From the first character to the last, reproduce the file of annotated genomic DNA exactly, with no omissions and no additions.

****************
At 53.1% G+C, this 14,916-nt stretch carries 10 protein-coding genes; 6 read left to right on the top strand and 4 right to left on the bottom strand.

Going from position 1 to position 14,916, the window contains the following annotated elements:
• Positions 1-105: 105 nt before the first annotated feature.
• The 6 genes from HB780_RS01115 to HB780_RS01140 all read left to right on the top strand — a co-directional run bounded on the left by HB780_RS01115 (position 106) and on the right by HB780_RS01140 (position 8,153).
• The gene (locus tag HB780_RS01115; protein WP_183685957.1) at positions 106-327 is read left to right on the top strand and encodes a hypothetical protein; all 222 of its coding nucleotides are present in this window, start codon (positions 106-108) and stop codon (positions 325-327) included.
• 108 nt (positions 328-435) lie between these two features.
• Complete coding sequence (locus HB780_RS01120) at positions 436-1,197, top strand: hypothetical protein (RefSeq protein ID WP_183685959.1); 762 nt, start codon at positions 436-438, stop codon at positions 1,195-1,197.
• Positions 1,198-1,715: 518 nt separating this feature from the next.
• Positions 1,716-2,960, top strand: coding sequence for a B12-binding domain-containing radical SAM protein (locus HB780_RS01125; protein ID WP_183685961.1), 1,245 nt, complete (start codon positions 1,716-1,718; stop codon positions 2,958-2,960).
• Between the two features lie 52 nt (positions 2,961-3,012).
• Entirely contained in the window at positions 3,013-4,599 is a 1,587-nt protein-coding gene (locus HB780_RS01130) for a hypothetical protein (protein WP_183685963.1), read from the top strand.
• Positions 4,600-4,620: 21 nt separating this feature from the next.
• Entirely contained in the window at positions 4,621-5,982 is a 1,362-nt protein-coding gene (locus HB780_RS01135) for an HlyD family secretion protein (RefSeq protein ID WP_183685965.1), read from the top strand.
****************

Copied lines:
At 53.1% G+C, this 14,916-nt stretch carries 10 protein-coding genes; 6 read left to right on the top strand and 4 right to left on the bottom strand.

Going from position 1 to position 14,916, the window contains the following annotated elements:
• Positions 1-105: 105 nt before the first annotated feature.
• The 6 genes from HB780_RS01115 to HB780_RS01140 all read left to right on the top strand — a co-directional run bounded on the left by HB780_RS01115 (position 106) and on the right by HB780_RS01140 (position 8,153).
• The gene (locus tag HB780_RS01115; protein WP_183685957.1) at positions 106-327 is read left to right on the top strand and encodes a hypothetical protein; all 222 of its coding nucleotides are present in this window, start codon (positions 106-108) and stop codon (positions 325-327) included.
• 108 nt (positions 328-435) lie between these two features.
• Complete coding sequence (locus HB780_RS01120) at positions 436-1,197, top strand: hypothetical protein (RefSeq protein ID WP_183685959.1); 762 nt, start codon at positions 436-438, stop codon at positions 1,195-1,197.
• Positions 1,198-1,715: 518 nt separating this feature from the next.
• Positions 1,716-2,960, top strand: coding sequence for a B12-binding domain-containing radical SAM protein (locus HB780_RS01125; protein ID WP_183685961.1), 1,245 nt, complete (start codon positions 1,716-1,718; stop codon positions 2,958-2,960).
• Between the two features lie 52 nt (positions 2,961-3,012).
• Entirely contained in the window at positions 3,013-4,599 is a 1,587-nt protein-coding gene (locus HB780_RS01130) for a hypothetical protein (protein WP_183685963.1), read from the top strand.
• Positions 4,600-4,620: 21 nt separating this feature from the next.
• Entirely contained in the window at positions 4,621-5,982 is a 1,362-nt protein-coding gene (locus HB780_RS01135) for an HlyD family secretion protein (RefSeq protein ID WP_183685965.1), read from the top strand.